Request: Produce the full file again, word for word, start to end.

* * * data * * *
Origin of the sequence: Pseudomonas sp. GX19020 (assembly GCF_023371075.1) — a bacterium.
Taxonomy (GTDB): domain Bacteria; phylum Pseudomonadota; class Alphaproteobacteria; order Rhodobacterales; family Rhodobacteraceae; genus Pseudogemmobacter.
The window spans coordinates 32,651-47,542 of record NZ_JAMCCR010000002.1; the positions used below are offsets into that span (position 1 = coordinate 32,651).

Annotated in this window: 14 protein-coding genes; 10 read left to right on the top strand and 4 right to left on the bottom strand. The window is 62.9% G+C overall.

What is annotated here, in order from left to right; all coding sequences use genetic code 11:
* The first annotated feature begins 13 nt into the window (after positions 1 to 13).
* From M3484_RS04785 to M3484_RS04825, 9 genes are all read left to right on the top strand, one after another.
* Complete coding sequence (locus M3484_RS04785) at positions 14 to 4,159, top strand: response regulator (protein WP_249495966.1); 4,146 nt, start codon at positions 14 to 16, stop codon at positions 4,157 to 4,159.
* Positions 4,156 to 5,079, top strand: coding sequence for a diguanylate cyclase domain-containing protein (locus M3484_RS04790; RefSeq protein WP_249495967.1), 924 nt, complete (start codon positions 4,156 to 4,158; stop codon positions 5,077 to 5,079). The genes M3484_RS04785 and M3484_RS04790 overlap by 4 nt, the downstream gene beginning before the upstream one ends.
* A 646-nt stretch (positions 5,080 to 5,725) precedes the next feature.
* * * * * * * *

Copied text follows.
Origin of the sequence: Pseudomonas sp. GX19020 (assembly GCF_023371075.1) — a bacterium.
Taxonomy (GTDB): domain Bacteria; phylum Pseudomonadota; class Alphaproteobacteria; order Rhodobacterales; family Rhodobacteraceae; genus Pseudogemmobacter.
The window spans coordinates 32,651-47,542 of record NZ_JAMCCR010000002.1; the positions used below are offsets into that span (position 1 = coordinate 32,651).

Annotated in this window: 14 protein-coding genes; 10 read left to right on the top strand and 4 right to left on the bottom strand. The window is 62.9% G+C overall.

What is annotated here, in order from left to right; all coding sequences use genetic code 11:
* The first annotated feature begins 13 nt into the window (after positions 1 to 13).
* From M3484_RS04785 to M3484_RS04825, 9 genes are all read left to right on the top strand, one after another.
* Complete coding sequence (locus M3484_RS04785) at positions 14 to 4,159, top strand: response regulator (protein WP_249495966.1); 4,146 nt, start codon at positions 14 to 16, stop codon at positions 4,157 to 4,159.
* Positions 4,156 to 5,079, top strand: coding sequence for a diguanylate cyclase domain-containing protein (locus M3484_RS04790; RefSeq protein WP_249495967.1), 924 nt, complete (start codon positions 4,156 to 4,158; stop codon positions 5,077 to 5,079). The genes M3484_RS04785 and M3484_RS04790 overlap by 4 nt, the downstream gene beginning before the upstream one ends.
* A 646-nt stretch (positions 5,080 to 5,725) precedes the next feature.